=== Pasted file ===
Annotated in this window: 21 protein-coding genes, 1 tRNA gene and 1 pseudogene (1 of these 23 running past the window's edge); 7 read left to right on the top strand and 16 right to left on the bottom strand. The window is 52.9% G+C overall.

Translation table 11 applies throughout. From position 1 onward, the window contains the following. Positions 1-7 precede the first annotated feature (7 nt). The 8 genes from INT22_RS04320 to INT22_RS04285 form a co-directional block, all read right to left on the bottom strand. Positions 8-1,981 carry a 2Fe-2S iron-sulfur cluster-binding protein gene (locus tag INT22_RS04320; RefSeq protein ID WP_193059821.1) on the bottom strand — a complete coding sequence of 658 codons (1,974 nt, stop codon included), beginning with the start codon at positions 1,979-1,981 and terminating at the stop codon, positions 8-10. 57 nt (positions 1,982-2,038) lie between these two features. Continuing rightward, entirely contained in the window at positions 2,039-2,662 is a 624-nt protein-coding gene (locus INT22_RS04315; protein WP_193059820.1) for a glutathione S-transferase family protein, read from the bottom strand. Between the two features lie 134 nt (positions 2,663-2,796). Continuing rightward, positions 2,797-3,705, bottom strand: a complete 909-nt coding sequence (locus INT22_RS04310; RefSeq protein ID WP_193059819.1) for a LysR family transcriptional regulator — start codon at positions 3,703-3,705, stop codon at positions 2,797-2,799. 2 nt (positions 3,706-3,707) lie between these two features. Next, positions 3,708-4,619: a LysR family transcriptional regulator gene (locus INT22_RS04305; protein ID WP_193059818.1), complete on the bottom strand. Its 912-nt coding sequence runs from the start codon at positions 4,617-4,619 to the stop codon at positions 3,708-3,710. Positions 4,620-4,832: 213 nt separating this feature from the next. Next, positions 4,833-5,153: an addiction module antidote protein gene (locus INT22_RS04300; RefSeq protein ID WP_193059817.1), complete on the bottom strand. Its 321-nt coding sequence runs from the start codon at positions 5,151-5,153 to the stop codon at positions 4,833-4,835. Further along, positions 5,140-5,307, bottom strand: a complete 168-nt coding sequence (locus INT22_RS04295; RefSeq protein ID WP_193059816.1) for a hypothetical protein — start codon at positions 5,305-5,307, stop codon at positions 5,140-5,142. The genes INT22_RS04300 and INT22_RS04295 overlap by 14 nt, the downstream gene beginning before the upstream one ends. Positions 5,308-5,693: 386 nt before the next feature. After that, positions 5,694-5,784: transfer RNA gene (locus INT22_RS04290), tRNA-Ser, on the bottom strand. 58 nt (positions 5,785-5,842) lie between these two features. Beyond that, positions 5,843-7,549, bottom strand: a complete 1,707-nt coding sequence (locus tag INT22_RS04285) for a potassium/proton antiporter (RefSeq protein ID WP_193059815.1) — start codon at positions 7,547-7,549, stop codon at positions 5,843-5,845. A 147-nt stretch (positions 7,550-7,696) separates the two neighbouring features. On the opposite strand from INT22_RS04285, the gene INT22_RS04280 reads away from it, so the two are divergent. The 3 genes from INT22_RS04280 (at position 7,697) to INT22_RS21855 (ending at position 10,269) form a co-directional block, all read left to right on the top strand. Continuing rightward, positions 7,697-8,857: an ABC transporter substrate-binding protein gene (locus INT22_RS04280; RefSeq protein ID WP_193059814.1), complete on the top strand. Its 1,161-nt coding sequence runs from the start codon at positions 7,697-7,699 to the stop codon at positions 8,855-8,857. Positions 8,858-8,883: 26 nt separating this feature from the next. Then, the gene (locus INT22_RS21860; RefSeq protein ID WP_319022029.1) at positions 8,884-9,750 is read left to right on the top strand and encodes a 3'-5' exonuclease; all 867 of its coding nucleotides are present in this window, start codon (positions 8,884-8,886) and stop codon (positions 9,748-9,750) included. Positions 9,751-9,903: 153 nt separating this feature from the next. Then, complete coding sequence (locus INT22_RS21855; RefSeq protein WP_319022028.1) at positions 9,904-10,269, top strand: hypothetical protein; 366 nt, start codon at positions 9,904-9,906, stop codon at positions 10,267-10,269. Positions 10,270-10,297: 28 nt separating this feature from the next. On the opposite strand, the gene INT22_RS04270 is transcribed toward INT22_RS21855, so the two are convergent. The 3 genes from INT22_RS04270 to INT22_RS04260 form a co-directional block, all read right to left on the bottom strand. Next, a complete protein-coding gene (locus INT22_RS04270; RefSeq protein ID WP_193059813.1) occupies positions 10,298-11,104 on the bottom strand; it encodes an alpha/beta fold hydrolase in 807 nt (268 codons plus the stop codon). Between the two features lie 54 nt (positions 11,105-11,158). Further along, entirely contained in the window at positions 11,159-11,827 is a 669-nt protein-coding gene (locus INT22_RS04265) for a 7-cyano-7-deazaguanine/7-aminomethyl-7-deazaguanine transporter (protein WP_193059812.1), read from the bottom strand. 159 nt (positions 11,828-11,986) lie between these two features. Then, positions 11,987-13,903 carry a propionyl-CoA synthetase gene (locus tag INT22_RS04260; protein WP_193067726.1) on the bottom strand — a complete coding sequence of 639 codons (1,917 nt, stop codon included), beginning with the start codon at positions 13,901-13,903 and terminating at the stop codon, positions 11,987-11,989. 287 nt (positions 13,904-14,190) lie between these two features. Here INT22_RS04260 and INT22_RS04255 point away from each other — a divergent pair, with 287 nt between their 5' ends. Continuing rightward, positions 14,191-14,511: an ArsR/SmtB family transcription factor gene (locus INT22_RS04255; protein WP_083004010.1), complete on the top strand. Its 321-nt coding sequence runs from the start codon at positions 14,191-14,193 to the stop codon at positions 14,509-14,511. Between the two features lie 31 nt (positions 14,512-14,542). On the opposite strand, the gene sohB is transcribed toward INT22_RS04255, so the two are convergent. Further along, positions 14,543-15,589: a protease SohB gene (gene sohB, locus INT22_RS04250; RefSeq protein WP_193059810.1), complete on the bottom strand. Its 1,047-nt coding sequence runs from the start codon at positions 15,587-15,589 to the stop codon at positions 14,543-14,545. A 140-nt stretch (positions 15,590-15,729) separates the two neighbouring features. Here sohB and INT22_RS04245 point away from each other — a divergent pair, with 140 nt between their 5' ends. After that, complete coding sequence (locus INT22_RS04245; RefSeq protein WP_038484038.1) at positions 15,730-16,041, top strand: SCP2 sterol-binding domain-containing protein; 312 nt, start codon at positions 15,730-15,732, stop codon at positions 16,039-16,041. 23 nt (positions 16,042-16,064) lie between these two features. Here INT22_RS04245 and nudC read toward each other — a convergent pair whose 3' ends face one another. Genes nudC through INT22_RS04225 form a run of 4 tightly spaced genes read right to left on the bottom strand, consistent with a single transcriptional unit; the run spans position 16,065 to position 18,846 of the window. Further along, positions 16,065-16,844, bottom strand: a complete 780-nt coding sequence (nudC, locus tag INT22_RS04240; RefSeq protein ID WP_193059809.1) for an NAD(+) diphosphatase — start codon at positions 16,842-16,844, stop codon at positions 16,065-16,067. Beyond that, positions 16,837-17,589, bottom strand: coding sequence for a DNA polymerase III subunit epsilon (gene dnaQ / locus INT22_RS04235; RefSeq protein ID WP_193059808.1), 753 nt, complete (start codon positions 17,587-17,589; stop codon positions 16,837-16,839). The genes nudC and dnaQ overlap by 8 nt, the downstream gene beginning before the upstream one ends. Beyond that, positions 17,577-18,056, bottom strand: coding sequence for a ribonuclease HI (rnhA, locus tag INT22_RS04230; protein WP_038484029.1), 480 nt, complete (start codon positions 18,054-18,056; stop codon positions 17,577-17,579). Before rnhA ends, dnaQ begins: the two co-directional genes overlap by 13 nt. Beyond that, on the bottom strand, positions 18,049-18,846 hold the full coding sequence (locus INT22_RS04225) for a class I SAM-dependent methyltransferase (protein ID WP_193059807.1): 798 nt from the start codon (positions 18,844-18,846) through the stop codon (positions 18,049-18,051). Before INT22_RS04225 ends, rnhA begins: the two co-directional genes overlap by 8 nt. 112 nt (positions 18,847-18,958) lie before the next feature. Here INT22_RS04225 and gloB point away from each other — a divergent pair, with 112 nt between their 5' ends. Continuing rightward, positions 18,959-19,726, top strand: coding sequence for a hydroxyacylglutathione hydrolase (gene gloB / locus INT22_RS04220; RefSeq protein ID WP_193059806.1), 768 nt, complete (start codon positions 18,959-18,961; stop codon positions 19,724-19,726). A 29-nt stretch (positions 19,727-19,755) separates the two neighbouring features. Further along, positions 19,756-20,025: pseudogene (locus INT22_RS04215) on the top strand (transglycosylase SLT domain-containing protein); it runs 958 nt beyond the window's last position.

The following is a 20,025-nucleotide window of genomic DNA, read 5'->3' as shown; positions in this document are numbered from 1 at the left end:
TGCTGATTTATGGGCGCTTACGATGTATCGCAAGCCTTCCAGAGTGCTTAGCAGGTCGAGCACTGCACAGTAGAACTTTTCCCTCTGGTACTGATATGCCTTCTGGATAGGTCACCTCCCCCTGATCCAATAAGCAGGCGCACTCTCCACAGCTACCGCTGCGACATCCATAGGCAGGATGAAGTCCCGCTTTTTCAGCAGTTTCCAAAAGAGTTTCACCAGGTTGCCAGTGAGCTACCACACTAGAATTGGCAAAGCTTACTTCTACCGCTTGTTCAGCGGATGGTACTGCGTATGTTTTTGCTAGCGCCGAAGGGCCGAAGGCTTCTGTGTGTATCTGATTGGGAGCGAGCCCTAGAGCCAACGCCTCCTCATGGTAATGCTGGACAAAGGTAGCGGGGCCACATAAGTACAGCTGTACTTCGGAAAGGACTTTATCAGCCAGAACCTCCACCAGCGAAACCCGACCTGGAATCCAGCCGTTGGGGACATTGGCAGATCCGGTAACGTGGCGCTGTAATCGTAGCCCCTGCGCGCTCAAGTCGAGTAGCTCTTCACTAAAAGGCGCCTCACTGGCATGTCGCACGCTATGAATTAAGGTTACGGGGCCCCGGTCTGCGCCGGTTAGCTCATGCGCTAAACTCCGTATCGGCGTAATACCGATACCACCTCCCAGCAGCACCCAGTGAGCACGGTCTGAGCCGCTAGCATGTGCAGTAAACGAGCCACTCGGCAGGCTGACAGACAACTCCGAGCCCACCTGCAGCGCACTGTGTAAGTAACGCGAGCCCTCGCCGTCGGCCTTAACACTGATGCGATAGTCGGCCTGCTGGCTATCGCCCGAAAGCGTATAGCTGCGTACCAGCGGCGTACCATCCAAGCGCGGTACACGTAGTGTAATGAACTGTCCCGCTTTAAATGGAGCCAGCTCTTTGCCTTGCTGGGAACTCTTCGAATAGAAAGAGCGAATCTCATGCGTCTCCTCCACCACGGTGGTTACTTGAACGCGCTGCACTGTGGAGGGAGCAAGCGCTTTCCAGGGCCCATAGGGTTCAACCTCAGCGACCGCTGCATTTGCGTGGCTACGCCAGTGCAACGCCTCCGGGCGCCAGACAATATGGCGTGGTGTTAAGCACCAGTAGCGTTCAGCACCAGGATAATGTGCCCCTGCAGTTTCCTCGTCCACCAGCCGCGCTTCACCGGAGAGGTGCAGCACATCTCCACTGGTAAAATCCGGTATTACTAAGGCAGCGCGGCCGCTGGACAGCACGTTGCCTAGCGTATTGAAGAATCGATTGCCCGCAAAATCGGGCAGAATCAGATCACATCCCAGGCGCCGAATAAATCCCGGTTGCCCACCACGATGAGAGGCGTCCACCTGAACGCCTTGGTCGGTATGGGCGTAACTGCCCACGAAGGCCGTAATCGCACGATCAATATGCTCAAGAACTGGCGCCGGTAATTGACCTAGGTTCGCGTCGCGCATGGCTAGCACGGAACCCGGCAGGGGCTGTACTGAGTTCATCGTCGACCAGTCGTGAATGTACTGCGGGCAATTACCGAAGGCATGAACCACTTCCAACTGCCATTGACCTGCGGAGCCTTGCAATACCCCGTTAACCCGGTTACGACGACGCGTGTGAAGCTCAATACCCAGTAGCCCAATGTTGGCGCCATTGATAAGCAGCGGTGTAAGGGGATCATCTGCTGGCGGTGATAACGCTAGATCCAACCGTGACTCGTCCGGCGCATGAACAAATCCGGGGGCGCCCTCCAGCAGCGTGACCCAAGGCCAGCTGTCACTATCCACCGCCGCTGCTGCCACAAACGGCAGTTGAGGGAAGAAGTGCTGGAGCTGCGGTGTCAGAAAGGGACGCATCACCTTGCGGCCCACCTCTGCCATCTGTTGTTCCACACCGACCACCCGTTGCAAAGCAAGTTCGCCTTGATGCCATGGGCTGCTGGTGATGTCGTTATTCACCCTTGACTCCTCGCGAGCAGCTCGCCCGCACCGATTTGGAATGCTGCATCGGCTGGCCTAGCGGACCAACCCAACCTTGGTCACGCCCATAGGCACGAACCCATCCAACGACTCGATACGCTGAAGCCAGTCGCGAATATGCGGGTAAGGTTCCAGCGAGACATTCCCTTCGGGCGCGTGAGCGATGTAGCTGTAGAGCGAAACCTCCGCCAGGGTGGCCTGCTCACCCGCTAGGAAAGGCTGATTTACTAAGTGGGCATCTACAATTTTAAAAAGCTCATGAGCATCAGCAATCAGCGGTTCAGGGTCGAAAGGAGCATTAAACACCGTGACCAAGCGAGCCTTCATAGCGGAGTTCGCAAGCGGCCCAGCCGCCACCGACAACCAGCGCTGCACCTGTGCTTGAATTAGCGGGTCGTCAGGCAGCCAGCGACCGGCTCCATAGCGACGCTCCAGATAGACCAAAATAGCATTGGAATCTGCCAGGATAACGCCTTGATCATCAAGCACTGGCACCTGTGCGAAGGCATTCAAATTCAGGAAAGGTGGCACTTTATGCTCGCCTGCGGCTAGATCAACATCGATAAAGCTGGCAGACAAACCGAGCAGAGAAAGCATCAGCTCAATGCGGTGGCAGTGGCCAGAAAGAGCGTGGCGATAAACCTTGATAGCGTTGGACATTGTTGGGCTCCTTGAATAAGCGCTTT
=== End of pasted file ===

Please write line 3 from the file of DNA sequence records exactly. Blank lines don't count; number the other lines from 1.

The following is a 20,025-nucleotide window of genomic DNA, read 5'->3' as shown; positions in this document are numbered from 1 at the left end: